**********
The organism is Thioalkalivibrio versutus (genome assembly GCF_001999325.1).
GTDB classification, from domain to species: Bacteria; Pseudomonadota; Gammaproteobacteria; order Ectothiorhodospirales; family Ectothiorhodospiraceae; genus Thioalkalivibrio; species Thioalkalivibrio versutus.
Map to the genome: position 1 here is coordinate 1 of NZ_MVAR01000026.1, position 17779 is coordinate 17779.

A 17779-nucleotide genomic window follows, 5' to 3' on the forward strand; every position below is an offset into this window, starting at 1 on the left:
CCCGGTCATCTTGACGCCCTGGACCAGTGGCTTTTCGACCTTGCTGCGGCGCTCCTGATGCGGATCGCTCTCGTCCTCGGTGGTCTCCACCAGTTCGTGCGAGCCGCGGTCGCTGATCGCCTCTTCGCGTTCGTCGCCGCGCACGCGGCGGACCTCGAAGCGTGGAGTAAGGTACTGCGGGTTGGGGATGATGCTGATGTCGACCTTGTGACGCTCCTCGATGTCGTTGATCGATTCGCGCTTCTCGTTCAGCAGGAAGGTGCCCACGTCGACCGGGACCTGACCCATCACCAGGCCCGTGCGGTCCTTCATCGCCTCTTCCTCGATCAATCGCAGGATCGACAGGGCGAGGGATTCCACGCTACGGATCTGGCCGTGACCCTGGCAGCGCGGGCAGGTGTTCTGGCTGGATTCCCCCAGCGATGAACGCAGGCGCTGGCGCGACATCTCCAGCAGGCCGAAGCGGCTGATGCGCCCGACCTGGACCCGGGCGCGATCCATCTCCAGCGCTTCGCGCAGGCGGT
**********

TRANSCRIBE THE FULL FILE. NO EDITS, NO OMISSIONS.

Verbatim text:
The organism is Thioalkalivibrio versutus (genome assembly GCF_001999325.1).
GTDB classification, from domain to species: Bacteria; Pseudomonadota; Gammaproteobacteria; order Ectothiorhodospirales; family Ectothiorhodospiraceae; genus Thioalkalivibrio; species Thioalkalivibrio versutus.
Map to the genome: position 1 here is coordinate 1 of NZ_MVAR01000026.1, position 17779 is coordinate 17779.

A 17779-nucleotide genomic window follows, 5' to 3' on the forward strand; every position below is an offset into this window, starting at 1 on the left:
CCCGGTCATCTTGACGCCCTGGACCAGTGGCTTTTCGACCTTGCTGCGGCGCTCCTGATGCGGATCGCTCTCGTCCTCGGTGGTCTCCACCAGTTCGTGCGAGCCGCGGTCGCTGATCGCCTCTTCGCGTTCGTCGCCGCGCACGCGGCGGACCTCGAAGCGTGGAGTAAGGTACTGCGGGTTGGGGATGATGCTGATGTCGACCTTGTGACGCTCCTCGATGTCGTTGATCGATTCGCGCTTCTCGTTCAGCAGGAAGGTGCCCACGTCGACCGGGACCTGACCCATCACCAGGCCCGTGCGGTCCTTCATCGCCTCTTCCTCGATCAATCGCAGGATCGACAGGGCGAGGGATTCCACGCTACGGATCTGGCCGTGACCCTGGCAGCGCGGGCAGGTGTTCTGGCTGGATTCCCCCAGCGATGAACGCAGGCGCTGGCGCGACATCTCCAGCAGGCCGAAGCGGCTGATGCGCCCGACCTGGACCCGGGCGCGATCCATCTCCAGCGCTTCGCGCAGGCGGT